The Baltic Exchange has released a report about the dry bulk market for the 26th week of shipping activities this year. The report dated 30th June 2023, highlights the dry bulk market conditions at the on-sight of the 26th week.
Throughout the week, the Capesize market experienced mixed dynamics. Monday began with a relatively active start as the major players fixed cargoes from West Australia to China, alongside tender and operator cargoes. However, rates softened slightly despite the activity. Tuesday saw increased pressure in the Pacific and Atlantic markets, resulting in further rate declines. By the middle of the week the Pacific experienced minimal activity leading up to the upcoming holiday in Singapore. Nevertheless, the market appeared to be finding a certain level of stability. In the Atlantic, despite a significant surge in activity with brokers reporting the fixing of five to six ships by a major, the market sentiment turned negative, resulting in further easing of rates. Moreover, the growing number of ships in ballast has exacerbated the downward pressure on the market earlier in the week. Overall, the week witnessed a combination of activity, rate fluctuations, and market pressures across both regions.
A muted week in the Panamax market, with rates easing in all areas as the week progressed. In the Atlantic, the trans-Atlantic trades were lacking yet again and despite slightly better rates paid for grain clean ships ex-Continent for fronthaul grains trip, the north of the basin remained under pressure. Activity remains steady ex-EC South America a host of deals concluded for mid-July arrival window, with rates around the $14,500 + $450,000 mark basis delivery aps load port for 82,000-dwt types. Despite less salvation from EC South America and for most days weaker FFA values, there was less of a decline in rates out of Asia. However, easier rates concluded over the week, with some appealing design types achieving rates in the low $10,000s for the longer Pacific round trips, although the rate on Friday for both Australia and Indonesia round trips was more akin to $9,250 for BPI index types.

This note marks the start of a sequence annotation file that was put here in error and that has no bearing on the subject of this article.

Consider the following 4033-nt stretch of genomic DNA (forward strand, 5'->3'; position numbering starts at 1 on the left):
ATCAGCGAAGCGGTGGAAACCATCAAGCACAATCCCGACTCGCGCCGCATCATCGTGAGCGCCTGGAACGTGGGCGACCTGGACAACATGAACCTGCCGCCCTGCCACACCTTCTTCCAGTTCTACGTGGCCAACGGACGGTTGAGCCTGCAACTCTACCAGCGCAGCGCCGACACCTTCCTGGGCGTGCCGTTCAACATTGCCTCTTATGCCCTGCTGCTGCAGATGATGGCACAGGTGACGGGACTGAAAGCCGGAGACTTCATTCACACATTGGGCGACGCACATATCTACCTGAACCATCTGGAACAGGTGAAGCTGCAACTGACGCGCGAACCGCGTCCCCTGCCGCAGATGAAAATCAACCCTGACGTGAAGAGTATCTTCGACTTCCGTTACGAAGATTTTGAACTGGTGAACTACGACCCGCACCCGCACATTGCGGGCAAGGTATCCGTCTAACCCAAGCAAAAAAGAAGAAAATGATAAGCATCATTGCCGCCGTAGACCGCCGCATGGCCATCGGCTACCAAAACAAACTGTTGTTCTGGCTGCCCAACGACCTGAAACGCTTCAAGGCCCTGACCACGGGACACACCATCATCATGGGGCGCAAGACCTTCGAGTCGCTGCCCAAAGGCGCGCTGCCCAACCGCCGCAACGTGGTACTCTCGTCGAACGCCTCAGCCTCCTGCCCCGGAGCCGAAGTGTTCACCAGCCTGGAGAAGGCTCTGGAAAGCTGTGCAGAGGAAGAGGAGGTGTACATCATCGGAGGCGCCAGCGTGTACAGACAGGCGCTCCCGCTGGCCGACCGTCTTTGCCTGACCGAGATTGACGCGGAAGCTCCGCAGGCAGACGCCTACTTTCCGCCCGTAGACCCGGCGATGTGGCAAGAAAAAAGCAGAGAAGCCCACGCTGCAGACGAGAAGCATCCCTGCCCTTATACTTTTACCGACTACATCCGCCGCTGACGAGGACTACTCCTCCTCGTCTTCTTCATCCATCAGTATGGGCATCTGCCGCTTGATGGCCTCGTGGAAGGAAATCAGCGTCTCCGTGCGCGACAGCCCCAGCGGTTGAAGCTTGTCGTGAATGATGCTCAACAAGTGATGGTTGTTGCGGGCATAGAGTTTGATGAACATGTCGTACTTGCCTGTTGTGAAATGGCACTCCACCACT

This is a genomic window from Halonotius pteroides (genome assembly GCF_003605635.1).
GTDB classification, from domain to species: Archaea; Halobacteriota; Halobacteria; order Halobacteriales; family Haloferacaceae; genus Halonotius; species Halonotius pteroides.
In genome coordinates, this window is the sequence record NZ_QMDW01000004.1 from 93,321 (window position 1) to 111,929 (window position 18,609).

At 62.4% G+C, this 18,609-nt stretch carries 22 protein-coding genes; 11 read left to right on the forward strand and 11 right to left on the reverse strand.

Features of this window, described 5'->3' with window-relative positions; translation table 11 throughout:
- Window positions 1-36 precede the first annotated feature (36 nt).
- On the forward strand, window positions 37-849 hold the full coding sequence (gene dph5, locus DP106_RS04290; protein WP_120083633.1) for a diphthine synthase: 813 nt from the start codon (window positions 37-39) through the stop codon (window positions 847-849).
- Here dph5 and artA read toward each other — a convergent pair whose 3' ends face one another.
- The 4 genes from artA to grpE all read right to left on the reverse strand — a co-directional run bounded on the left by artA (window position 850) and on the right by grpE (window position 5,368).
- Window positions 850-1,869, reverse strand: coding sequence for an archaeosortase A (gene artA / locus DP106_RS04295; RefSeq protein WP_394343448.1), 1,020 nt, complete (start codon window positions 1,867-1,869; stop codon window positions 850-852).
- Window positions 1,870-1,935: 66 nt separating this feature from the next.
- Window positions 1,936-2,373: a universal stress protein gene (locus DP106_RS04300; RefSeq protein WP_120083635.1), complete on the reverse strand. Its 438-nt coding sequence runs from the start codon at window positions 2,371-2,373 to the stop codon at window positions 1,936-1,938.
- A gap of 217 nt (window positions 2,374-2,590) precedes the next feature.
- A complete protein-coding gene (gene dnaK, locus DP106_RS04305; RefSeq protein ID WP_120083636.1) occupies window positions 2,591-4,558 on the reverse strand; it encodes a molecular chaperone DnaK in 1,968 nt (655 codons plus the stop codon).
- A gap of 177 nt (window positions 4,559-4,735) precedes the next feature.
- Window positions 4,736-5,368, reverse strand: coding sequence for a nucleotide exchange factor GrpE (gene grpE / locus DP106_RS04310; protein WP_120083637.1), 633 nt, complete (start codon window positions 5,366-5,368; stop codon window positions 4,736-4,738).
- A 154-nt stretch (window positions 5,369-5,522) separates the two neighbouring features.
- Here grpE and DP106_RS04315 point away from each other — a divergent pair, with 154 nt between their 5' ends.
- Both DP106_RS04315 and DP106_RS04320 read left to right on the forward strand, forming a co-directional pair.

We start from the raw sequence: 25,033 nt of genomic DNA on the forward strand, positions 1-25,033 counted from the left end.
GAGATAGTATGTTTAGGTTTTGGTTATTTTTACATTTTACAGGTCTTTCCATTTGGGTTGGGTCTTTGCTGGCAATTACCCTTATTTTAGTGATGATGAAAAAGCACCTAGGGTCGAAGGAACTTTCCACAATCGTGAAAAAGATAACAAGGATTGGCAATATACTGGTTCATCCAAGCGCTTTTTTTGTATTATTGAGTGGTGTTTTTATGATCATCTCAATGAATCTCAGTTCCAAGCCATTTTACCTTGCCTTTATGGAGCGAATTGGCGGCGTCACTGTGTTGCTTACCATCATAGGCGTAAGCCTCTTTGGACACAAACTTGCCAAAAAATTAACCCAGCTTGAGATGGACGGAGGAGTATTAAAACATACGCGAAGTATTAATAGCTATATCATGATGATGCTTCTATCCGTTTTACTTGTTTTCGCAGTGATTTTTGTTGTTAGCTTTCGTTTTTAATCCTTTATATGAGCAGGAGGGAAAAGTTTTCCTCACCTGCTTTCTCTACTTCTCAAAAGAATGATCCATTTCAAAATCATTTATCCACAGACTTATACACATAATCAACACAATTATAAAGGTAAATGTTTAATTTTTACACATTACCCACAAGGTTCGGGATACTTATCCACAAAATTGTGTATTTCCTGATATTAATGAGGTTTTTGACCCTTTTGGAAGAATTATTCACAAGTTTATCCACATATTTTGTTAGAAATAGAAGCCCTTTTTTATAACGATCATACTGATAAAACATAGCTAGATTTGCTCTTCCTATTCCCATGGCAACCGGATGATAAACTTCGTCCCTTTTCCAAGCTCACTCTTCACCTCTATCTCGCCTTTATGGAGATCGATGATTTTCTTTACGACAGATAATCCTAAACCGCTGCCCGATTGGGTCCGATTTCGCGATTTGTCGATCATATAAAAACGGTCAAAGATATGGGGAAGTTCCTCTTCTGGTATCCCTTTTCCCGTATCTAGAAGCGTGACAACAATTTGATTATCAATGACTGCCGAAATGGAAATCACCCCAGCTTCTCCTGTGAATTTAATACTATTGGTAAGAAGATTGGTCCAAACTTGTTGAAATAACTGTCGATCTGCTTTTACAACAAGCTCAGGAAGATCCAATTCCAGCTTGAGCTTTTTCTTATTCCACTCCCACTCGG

A week of split sentiment. Whilst the Asian arena remained fairly buoyant, although it did quieten down at the end with holidays, the Atlantic overall lost traction. From the US Gulf an abundance of tonnage and limited fresh enquiry saw downward pressure on rates. From South America it remained finely balanced. Better levels of activity were reported from Asia and rates slowly gained momentum. Period activity was seen, with a 63,000-dwt fixing for 12 months trading delivery Italy redelivery worldwide in the low to mid $13,000s. From the Atlantic, a 63,000-dwt fixed delivery North Brazil redelivery Singapore-Japan at $14,000 plus $400,000 ballast bonus, whilst a 56,000-dwt was heard fixed from the US Gulf to the Continent in the mid $5,000s. From Asia, a 61,000-dwt fixed a trip from Indonesia to China in the low $10,000s, whilst a 63,000-dwt fixed delivery Japan via NoPac redelivery Bangladesh at $11,500.
In a week with national holidays and shipping events, the handy sector was generally in decline due to the lack of fresh enquiry. East Coast South America, which has been positive of late, displayed signs of slowing down and even softening with an oversupply of tonnage beginning to show. A 37,000-dwt was rumoured to have been placed on subjects for a trip from Santos to Casablanca at $11,000 and a 38,000-dwt rumoured to have been fixed from North Brazil to Tunisia at $12,000. A 37,000-dwt was fixed from Canakkale via the Black Sea to Algeria at $7,000 with an intended cargo of grain. In Asia, a 33,000-dwt was fixed from Singapore via Australia to Japan at $7,850, whilst a 38,000-dwt opening in Japan was fixed for a trip to Southeast Asia with an intended cargo of slag at $5,700. Period activity saw a 28,000-dwt open Vila Do Conde fixing for three to five months with Atlantic redelivery at $8,000.
Did you subscribe to our newsletter?
It’s free! Click here to subscribe!
Source: Baltic Exchange